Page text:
Is this the demise of EPC lump sum and a Unit Rate renaissance?

In the last month, Fluor announced its decision to exit competitive Engineering Procurement and Construction (EPC) lump sum bidding for the Energy and Chemicals markets.[1] KBR made a similar announcement a few months ago[2] whilst both SNC Lavalin[3] and Aecom[4] respectively announced their exits from “lump sum, turnkey projects” and “hard bid at risk construction” in 2019.

This change in strategy follows several years of huge losses on lump sum mega projects for large publicly held contractors.[5] As investor focus has intensified contractors have re-evaluated their strategies with many deciding to no longer participate due to the “allocation of risk not [being] appropriately distributed”.[6] At the time of SNC Lavalin’s interim CEO described lump sum contracting as the “root cause” of  its performance issues and that the “current model within the industry is broken”.[7]

Is the lump sum model broken?

The complexity and uncertainty of mega projects cannot be overstated.  EPC contractors take on risk for the delivery of a project at a fixed price, to a fixed schedule and with milestone payments (effectively funding the supply chain).  These projects often involve complex cross border supply chains, the application of new technologies and are at the mercy of events (political, environmental and social).  There is a lot of risk and uncertainty to price into the project – a lot can go wrong.

The challenge EPC contractors have previously had is how to effectively execute, manage and price all of these uncertainties (with appropriate contingency reflective of the level of risk) while maintaining discipline at the competitive bid stage to avoid a race to the bottom.  For operators / owners, the lowest price is not necessarily the best avenue for the project.  Both the owner and contractor need predictability and a return on their investment.  If all the contractors are loss-making, then they will retreat from this type of arrangement.

What other options are there for project owners to procure other than lump sum?

Various compensation methods are available to consider during preliminary contracting strategy formulation, typically ranging from a fully Lump Sum Fixed Price arrangement, to a fully Cost Reimbursable.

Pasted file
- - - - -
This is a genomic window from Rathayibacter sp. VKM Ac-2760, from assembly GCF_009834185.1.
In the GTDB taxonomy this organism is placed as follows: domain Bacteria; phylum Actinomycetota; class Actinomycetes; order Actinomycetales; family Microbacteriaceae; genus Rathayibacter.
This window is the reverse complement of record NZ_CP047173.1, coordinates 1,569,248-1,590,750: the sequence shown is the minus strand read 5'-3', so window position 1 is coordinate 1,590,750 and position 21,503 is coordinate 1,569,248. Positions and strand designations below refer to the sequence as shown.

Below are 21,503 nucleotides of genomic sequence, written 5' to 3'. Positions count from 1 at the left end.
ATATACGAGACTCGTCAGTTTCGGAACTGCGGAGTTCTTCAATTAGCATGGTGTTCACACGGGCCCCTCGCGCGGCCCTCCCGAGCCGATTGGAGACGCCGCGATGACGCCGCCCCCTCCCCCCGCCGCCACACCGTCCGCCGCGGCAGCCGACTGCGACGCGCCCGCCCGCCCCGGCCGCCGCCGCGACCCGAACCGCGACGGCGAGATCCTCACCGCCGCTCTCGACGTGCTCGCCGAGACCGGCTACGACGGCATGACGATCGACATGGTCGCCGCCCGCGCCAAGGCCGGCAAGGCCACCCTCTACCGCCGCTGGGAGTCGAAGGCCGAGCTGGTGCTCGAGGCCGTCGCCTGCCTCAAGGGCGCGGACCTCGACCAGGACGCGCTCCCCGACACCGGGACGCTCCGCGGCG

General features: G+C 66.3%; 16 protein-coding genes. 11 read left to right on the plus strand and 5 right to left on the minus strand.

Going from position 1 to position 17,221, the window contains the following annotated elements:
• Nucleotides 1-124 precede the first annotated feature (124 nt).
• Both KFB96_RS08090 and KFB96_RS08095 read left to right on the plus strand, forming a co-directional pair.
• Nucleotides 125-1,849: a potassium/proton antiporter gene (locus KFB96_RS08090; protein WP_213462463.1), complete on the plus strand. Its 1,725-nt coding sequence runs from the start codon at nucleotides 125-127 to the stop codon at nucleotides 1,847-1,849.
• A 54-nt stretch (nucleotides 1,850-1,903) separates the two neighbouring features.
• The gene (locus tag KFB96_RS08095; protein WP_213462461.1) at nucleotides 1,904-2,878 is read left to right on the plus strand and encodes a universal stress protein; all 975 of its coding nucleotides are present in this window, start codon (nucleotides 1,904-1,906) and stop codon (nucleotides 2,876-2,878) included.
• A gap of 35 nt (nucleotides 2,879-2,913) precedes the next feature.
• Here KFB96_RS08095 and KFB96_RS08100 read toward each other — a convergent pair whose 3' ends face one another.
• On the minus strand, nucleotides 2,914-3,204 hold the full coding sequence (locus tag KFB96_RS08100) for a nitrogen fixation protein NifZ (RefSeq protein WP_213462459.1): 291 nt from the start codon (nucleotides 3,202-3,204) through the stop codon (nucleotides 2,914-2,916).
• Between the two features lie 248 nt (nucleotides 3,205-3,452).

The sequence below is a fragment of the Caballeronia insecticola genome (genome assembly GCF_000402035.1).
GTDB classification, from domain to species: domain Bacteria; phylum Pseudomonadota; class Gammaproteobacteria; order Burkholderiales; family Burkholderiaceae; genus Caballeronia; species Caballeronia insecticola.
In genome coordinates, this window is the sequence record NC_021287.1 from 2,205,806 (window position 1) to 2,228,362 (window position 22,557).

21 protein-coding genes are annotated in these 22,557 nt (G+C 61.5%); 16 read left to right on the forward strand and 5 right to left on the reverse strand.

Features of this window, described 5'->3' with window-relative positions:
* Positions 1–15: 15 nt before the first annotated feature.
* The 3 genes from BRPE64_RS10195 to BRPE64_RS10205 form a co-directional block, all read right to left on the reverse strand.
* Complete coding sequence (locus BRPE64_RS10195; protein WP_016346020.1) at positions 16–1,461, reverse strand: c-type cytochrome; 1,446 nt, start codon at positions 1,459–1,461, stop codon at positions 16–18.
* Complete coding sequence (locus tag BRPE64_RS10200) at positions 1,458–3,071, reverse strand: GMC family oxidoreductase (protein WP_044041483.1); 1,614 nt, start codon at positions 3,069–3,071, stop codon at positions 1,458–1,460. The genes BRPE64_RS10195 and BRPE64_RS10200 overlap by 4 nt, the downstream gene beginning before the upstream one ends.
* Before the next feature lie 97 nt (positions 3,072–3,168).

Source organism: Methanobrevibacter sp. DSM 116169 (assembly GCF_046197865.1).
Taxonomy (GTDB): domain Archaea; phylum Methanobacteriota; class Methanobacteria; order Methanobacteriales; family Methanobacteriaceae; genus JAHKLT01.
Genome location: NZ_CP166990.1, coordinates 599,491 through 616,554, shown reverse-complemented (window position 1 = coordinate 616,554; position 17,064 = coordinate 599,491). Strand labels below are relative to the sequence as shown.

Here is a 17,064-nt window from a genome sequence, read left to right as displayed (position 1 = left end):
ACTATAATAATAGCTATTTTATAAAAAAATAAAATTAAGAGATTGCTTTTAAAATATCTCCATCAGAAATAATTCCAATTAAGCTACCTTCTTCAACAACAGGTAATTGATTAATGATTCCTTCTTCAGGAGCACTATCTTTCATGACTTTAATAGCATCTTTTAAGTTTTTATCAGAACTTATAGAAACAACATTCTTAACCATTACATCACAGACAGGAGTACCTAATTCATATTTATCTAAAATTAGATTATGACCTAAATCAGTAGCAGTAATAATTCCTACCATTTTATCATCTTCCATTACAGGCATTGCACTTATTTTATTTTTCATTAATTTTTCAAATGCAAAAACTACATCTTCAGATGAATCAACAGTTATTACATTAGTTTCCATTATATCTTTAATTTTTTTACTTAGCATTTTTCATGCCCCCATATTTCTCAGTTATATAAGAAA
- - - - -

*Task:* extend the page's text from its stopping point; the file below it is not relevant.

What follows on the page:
A Unit Rate contracting basis lies in between and reflects a balanced and structured approach between the level of owner control / risk and information available. In a Unit Rate compensation model, a contractor takes productivity and pricing risk whilst the owner / Company takes scope and quantity risks.

A simple analogy

The benefits of a Unit Rate contracting approach include:


Unit Rate Approach

Allows early engagement with the market and opportunity to secure early contractor commitment to yard space and input to engineering

A structured approach to obtaining reliable bids when limited design information is available

Provides essential data for analysis of any claims/disputes

Cost and manhour data collected at bid stage allows forensic analysis of future claims

Visibility of cost and manhours for detailed bid evaluation and analysis

Allows complex commercial bid documents to be set up for large scopes and issued electronically

Reduced tender periods are possible over lump sum bids

Ensures all bidders price in the same format which makes evaluation simpler and quicker

Pricing anomalies are easily identified

An efficient bid evaluation process which allows detailed analysis of pricing data and interrogation capability

Supports cost/manhour benchmarking across Company projects where common standard format is adopted

Common structure to Unit Rates across all Company projects allows sharing of benchmark data for future estimating / planning

Supports conversion to lump sum at contract award or progressively as design is progressed and project risks managed

Structured pricing with full visibility of costs to be able to apply to the final design to agree a lump sum

A Unit Rate contracting approach also provides the option and flexibility to convert to a structured lump sum basis, at a suitable point in time depending on project engineering maturity.

How can rhi support owners with the selection of a suitable contracting strategy and oversight of their projects?
  • We consult on the allocation of risk and selection of appropriate contracting strategies
  • Manage the overall pre and post contract commercial process, using our in-house rhicoms Unit Rate contracting system, comprising:


  • Initial estimate development and benchmarking, through to bid check estimate
  • Bid formulation via the development of a Unit Rate (and BoAQ) compensation basis
  • Bid process and evaluation comprising a structured approach to bid clarifications, evaluation, normalisation and sensitivities

Post contract:

  • Progressive re-measurement of the work scope
  • Change control management via the administration of the Unit Rate aspects of the project
  • Validation of contractor progress and payments

A Unit Rate compensation scheme is effectively a mixed compensation scheme with preliminaries and time related costs lump sum; variable quantity work on a measured basis; and undefined work on a reimbursable basis with agreed rates.

With the continuing challenge on cost predictability, Unit Rate contracting represents a realistic basis of compensation across large-scale projects regardless of sector, scope and relative complexity.

For further information on rhi’s Unit Rate contracting services and relevant experience, please contact us:

Article Authors: global managing director, David Paterson and regional director, Mike Moore